The right to criticize government leaders and express an opinion, critical or otherwise, in public affairs, or indeed to formulate a response to a statement or opinion expressed by another individual is, once again, the right of every citizen, Muslim and non-Muslim alike. There is nothing in the Shari ah which reserves the haqq al-mu'aradah for Muslims alone. However, a general observation which should be made here is that in matters which pertain to the dogma of Islam, or those which are regulated by the direct authority of the Qur'an or Sunnah, criticism, either from Muslims or non-Muslims, will not be entertained, as personal or public opinion does not command authority in such matters. Islam is basically a religion of authority, and the values of good and evil, or rights and duties are not determined by reference to public opinion, or popular vote, although these too have a certain role to play in the determination of the ahkam (such as in ijma' and maslabah). But, this need not diminish in any material sense the substance of the freedom of expression that the individual must enjoy under the Shari ah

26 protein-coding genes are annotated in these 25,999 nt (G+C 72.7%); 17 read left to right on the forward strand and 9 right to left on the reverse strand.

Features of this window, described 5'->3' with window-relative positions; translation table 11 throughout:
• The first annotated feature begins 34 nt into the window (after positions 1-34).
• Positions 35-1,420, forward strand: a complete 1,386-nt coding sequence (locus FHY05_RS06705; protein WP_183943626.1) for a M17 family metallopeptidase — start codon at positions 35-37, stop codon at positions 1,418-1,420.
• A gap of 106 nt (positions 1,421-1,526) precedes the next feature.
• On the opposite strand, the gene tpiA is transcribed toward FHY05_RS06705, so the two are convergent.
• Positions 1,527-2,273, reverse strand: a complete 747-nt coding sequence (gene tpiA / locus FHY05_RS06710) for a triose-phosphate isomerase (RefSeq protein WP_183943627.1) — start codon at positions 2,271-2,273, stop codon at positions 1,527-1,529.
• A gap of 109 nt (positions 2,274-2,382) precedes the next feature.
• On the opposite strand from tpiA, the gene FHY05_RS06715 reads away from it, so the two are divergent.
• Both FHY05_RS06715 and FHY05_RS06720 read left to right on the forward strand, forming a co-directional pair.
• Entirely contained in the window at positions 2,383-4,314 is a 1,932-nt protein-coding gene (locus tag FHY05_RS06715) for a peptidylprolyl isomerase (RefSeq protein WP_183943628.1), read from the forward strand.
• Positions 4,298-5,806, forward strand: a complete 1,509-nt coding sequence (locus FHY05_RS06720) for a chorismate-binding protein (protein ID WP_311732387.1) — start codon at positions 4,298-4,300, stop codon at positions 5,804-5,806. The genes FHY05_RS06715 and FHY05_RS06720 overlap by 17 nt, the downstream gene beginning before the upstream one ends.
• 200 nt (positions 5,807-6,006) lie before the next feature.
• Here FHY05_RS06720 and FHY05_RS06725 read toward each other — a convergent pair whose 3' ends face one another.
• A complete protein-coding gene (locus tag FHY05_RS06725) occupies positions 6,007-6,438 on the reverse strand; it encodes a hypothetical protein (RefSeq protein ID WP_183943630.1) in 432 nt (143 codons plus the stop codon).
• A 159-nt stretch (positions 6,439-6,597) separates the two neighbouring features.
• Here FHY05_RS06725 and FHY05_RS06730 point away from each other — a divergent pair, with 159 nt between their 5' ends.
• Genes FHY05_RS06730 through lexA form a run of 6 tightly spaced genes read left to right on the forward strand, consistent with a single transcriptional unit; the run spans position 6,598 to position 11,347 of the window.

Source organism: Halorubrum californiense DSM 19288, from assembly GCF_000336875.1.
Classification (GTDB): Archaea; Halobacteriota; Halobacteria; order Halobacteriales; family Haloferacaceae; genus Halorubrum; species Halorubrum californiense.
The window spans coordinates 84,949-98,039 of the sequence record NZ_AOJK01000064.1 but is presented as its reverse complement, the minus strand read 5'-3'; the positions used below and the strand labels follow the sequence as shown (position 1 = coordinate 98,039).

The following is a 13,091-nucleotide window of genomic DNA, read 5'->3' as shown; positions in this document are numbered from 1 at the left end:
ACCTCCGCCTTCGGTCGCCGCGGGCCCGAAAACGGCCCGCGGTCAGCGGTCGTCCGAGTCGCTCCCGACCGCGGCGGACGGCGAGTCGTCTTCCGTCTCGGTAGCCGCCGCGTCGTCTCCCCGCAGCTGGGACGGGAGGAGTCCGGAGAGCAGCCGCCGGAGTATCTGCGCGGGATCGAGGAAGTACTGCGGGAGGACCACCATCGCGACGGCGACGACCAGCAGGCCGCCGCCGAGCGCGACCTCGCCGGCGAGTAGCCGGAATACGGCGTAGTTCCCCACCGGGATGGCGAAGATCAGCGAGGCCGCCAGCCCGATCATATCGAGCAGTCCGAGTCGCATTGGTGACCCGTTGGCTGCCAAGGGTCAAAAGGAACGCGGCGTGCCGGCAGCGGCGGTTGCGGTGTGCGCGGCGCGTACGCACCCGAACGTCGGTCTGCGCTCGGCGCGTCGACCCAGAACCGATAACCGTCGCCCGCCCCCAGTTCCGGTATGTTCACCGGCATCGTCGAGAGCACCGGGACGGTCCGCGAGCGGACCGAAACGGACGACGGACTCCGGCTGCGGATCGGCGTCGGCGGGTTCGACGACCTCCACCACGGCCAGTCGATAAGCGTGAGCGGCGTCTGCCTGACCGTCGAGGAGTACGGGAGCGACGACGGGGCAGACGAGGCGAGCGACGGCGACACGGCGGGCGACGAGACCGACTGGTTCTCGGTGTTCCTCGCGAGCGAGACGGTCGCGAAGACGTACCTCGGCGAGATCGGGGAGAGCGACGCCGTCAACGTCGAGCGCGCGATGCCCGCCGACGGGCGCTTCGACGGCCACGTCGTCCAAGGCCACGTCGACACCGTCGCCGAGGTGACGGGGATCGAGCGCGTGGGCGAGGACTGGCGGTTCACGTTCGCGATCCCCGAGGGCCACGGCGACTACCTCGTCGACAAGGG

The history of legal development in almost all the major systems of law reflects the realities and experiences of the world's different nations and societies, and Islamic law is no exception to this. There may be instances, however, in some of the detailed formulations of the established schools of law, which may not serve the ideals of harmony and cohesion in the pluralistic and multi-religious societies of our own time. In such instances, recourse to the broad principles of justice in the Qur'an and the Sunnah, and a fresh look at the principal objectives of the Shari ah (maqasid al-Shari ah), could be recommended. This may be done in accordance with the true spirit of unfettered ijtihad in order to effect changes that reflect a more considered approach to the Qur'anic standards of equality and justice.

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Dr Mohammad Hashim Kamali is Professor of Law at the International Islamic University Malaysia where he has been teaching Islamic law and jurisprudence since 1985. Among his other works published by the Islamic Texts Society is Principles of Islamic Jurisprudence .